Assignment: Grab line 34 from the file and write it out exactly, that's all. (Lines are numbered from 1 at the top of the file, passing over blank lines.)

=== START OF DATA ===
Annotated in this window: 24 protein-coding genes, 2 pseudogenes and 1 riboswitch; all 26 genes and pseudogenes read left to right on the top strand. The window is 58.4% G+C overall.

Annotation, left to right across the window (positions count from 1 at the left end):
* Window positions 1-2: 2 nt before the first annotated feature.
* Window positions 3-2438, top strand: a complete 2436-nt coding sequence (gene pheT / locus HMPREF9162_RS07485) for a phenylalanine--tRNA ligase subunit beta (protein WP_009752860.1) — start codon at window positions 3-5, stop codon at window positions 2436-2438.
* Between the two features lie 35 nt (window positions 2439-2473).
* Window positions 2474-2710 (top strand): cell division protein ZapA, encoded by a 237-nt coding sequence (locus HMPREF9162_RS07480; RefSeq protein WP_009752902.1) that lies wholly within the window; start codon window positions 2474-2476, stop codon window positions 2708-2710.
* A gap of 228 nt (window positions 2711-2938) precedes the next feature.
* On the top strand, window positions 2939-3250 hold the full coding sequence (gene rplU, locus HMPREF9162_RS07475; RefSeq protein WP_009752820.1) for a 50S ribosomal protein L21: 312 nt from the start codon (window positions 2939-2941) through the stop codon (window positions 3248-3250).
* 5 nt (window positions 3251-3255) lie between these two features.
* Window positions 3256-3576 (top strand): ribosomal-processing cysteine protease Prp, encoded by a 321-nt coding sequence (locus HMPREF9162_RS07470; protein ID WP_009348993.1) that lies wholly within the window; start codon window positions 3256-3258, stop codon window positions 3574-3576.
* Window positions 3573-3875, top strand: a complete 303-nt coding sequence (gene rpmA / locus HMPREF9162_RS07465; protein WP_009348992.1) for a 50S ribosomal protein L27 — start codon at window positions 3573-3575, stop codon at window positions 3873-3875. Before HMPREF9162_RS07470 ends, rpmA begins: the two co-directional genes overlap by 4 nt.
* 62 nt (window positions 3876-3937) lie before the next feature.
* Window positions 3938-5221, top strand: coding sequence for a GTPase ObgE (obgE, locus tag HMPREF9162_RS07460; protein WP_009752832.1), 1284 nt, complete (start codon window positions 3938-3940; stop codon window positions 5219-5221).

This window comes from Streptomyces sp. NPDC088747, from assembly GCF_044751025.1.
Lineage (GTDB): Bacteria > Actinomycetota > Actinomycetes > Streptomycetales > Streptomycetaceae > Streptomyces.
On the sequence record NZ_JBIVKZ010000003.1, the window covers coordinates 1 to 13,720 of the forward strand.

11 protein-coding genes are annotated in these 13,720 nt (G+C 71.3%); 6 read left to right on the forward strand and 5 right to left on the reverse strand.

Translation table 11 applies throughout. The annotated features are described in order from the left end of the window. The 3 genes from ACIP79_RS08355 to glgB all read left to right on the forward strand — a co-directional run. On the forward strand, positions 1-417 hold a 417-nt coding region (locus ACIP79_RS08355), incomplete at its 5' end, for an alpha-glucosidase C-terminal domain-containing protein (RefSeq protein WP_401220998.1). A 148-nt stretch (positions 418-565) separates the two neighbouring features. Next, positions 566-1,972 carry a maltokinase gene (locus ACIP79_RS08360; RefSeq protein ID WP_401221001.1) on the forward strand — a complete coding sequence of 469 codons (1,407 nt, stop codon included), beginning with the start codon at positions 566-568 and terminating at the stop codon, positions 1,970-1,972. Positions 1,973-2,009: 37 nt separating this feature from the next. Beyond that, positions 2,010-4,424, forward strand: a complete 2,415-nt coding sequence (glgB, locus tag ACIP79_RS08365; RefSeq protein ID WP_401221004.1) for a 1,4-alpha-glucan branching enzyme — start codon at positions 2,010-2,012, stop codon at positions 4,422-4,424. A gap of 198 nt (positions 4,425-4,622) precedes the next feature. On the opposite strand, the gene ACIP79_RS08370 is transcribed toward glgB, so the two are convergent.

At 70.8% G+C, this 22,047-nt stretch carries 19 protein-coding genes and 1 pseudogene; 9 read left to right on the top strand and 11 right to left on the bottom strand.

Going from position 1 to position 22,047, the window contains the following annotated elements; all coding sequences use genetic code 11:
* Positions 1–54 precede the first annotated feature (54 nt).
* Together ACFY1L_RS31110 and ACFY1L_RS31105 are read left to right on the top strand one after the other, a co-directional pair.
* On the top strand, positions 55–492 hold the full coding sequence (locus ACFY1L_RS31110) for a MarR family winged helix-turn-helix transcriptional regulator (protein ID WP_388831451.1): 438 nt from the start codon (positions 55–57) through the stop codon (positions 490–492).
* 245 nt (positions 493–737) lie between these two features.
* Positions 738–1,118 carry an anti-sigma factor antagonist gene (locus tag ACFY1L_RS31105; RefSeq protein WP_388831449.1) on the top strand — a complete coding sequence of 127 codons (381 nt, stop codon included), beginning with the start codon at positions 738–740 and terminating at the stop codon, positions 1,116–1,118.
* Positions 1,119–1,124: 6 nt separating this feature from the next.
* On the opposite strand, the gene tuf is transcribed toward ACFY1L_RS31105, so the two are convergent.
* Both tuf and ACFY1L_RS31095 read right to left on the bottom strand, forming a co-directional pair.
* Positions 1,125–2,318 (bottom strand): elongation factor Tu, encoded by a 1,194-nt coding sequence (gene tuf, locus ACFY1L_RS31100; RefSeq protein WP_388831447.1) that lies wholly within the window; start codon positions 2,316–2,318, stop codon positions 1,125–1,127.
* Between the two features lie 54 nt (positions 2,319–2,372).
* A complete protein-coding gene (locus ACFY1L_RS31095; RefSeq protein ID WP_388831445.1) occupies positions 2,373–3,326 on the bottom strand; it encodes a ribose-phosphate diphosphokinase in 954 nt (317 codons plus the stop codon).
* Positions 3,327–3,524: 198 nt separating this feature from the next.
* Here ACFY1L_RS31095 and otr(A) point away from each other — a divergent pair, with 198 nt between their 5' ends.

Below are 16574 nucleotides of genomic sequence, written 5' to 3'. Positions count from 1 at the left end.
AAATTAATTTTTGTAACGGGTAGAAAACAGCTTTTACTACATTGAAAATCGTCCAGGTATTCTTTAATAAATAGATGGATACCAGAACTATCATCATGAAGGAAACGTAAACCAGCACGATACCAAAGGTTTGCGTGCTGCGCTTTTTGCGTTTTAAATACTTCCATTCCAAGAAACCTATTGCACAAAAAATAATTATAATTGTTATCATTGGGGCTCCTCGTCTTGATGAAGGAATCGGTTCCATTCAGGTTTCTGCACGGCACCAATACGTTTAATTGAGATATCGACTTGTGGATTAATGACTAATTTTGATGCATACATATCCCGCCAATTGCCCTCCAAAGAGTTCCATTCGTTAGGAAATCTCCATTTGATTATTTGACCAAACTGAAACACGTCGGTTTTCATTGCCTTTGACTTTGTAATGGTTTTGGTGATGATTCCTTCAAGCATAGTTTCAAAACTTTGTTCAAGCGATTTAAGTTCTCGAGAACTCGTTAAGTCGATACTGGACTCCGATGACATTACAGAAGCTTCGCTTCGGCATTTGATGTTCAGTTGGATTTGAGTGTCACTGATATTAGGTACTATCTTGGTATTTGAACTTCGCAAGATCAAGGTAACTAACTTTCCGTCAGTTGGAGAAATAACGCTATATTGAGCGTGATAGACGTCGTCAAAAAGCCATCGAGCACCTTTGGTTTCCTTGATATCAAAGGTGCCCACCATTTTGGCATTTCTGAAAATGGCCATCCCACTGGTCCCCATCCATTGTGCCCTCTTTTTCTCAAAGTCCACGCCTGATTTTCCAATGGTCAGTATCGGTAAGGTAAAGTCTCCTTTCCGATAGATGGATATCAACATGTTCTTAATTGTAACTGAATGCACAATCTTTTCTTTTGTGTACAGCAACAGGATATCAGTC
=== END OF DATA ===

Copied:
Below are 16574 nucleotides of genomic sequence, written 5' to 3'. Positions count from 1 at the left end.